I’m astonished. On one hand, many development advocates focus their efforts on maintaining and increasing foreign assistance, arguing that foreign assistance is both the right thing to do and the smart thing to do. Yet on the other hand, there is a lively debate among development economists—and a general lack of consensus—about whether or not aid boosts growth or otherwise helps countries to develop (for a recent chapter on this debate, see this award-winning CGD paper.

But if what Alex is saying is true, then foreign assistance is but a tiny fraction of the wealth that flows out of developing countries through financial secrecy jurisdictions often under the control of the very countries that pride themselves on being generous aid donors—for example, the UK has responsibility for Crown Dependencies and Overseas Territories including Jersey, Guernsey, the British Virgin Islands, and the Cayman Islands.

I ask Alex: “Does this mean we in the rich world are assisting it the pillaging of developing countries, even as we pride ourselves on giving aid?”

Historically, Alex says, that isn’t far from the truth. Taking the UK as an example, Alex explained that 30 to 40 years ago, the UK encouraged small island states under its control to pursue the tax haven route to economic growth, fearing that without growth the islands would always be dependent on the UK. What happened, he says, was the opposite: the City of London, the UK financial hub, became very dependent on the large financial flows coming through those island states.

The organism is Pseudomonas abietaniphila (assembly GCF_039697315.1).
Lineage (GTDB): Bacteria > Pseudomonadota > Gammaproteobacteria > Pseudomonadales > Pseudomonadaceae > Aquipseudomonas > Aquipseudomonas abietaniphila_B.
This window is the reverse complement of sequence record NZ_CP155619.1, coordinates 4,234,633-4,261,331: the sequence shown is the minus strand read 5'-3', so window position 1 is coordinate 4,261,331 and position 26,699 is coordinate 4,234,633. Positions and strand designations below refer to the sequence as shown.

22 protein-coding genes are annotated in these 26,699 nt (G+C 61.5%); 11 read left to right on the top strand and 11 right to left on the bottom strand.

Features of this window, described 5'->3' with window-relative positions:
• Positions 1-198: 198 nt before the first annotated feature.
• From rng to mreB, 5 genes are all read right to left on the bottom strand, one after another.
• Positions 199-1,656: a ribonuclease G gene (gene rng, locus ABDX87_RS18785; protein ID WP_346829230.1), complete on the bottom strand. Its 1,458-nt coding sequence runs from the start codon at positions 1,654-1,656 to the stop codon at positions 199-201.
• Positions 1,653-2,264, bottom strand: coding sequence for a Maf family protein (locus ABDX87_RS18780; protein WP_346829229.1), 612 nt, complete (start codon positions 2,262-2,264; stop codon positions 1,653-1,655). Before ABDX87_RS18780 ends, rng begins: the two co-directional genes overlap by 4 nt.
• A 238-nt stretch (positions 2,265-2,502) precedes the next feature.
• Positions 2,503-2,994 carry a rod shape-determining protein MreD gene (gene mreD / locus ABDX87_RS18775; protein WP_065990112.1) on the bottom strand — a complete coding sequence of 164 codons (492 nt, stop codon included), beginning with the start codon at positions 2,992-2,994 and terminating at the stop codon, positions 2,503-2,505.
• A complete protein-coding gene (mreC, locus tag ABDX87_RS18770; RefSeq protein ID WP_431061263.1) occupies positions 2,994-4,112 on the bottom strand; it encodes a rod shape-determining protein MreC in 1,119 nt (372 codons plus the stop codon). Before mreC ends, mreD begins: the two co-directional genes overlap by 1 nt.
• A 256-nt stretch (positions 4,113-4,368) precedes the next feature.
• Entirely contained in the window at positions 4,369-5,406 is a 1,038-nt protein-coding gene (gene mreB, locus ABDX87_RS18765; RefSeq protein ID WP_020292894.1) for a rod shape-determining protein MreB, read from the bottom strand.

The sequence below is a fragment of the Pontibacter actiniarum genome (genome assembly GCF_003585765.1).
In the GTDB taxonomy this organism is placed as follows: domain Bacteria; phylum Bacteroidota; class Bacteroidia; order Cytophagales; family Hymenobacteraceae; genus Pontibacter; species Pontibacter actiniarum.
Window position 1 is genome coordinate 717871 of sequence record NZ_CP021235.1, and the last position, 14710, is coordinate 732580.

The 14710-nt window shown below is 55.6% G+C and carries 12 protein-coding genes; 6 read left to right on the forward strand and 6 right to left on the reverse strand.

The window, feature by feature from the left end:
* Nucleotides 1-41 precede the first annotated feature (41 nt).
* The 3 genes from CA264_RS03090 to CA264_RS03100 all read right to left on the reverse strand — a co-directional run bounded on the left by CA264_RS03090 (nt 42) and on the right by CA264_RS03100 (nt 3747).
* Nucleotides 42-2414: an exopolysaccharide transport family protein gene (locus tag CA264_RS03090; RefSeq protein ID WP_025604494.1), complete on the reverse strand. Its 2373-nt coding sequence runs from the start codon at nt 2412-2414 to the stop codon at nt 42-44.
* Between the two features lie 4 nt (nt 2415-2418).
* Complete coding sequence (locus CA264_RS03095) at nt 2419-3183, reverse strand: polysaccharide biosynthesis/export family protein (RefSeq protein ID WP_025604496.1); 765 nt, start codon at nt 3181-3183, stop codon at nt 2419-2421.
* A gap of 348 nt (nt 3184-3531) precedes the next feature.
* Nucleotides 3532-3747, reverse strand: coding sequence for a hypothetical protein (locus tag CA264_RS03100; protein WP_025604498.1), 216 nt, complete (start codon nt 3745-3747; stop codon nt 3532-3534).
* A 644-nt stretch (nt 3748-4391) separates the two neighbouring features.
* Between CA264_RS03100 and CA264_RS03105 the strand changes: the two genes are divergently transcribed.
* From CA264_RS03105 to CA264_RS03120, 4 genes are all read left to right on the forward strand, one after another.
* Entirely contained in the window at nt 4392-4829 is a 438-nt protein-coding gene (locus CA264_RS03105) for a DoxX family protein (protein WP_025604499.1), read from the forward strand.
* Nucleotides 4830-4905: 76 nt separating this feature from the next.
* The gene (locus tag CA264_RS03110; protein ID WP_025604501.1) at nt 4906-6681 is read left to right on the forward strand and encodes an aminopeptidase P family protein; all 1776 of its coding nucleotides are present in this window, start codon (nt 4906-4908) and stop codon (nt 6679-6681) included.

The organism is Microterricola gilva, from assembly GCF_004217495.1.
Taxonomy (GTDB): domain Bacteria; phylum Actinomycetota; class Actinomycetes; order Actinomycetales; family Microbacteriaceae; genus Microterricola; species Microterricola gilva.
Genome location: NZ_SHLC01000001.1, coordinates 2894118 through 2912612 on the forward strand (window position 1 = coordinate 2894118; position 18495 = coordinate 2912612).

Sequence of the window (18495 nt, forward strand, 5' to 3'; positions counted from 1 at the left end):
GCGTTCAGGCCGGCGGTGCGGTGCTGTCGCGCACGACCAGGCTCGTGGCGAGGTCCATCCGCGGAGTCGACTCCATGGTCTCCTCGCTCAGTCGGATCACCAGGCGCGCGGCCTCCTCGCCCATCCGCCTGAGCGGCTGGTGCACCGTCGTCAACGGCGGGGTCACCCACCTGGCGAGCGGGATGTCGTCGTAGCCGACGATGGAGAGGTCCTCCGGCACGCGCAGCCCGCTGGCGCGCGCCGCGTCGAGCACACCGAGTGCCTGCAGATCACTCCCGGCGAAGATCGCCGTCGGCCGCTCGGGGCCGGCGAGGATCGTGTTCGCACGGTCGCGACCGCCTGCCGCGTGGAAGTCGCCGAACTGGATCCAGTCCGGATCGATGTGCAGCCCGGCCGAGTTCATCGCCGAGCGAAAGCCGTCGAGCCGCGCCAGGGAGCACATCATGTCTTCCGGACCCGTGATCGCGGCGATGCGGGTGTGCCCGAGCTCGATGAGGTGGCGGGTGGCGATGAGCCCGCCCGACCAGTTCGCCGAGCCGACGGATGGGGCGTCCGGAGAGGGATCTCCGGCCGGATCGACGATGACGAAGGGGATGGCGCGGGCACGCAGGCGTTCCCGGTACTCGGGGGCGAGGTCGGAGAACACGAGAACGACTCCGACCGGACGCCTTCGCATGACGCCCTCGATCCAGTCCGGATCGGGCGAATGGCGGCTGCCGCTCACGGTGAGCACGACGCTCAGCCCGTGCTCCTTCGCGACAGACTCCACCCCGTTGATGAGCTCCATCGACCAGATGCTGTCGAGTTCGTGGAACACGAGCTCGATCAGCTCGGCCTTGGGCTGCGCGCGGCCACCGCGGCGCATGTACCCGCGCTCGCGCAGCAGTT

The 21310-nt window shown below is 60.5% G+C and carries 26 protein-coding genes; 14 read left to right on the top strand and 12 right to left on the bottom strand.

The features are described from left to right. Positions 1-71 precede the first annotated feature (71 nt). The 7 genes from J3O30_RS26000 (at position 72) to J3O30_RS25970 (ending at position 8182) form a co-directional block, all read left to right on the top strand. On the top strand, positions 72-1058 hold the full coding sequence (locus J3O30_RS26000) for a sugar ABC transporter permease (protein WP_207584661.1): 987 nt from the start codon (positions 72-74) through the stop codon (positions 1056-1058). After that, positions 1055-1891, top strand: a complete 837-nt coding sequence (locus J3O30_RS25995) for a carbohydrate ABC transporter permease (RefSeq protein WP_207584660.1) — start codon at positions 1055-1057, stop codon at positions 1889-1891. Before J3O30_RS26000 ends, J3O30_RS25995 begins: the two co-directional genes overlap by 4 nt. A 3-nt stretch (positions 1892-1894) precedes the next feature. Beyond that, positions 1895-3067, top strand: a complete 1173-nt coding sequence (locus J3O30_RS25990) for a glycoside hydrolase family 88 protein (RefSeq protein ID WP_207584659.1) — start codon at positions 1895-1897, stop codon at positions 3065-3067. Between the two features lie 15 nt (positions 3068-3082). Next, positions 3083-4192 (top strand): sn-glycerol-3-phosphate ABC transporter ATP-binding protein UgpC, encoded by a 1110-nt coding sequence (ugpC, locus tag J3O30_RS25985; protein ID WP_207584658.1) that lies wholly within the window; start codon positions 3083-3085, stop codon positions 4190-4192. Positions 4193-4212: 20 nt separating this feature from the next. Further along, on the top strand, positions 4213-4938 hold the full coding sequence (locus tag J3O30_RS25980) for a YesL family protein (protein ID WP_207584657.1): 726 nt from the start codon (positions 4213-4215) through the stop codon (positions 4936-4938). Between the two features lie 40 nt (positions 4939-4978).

A similar relationship exists today between India and Mauritius, Alex says. Unilateral efforts to increase transparency could lead to short-term volatility for a number of developed and emerging countries, he says.

Given the interests at stake, I ask, is there any hope for reform? After all, recent US history shows that the financial sector has been extremely effective in fighting off unwelcome regulation, even after overly risky practices set off at financial crisis that placed the global economy in jeopardy and required billions of dollars in public funds to bail out struggling financial institutions.

Alex replies that he is nonetheless optimistic. “What we’re seeing now is a combination of the problem being very well recognized in developing countries, and rich countries increasingly feeling fiscal pressures themselves,” he says. “This combination of interests … has the potential to overcome … all of the interests on the other side.”

Alex points out that some of America’s biggest companies—he named Google, Amazon, and Starbucks—have recently been criticized for the impact of their tax practices. US-based multinationals in total declared nearly half their profits in five tiny jurisdictions with limited transparency and advantageous tax rules: Bermuda, Ireland, Luxembourg, the Netherlands, and Switzerland. This sort of activity, he says, is prompting public criticism and pushing rich countries to reconsider international tax rules.

The solution? A further movement towards unitary taxation is one option we discussed. Under this approach, a multinational company would be treated as a single entity and it’s global earnings would be taxed based on the location of economic activity, rather than where it may choose to declare profit. Other options and solutions are being considered by the Organisation for Economic Cooperation and Development (OECD) and the G-8, Alex tells me.

Looking ahead, Alex tells me he plans to delve deeper into these issues, in blogs and forthcoming research. Stay tuned.

My thanks to Alex Gordon for editing the Wonkcast and Catherine An for providing a draft of this blog post.


CGD blog posts reflect the views of the authors, drawing on prior research and experience in their areas of expertise. CGD is a nonpartisan, independent organization and does not take institutional positions.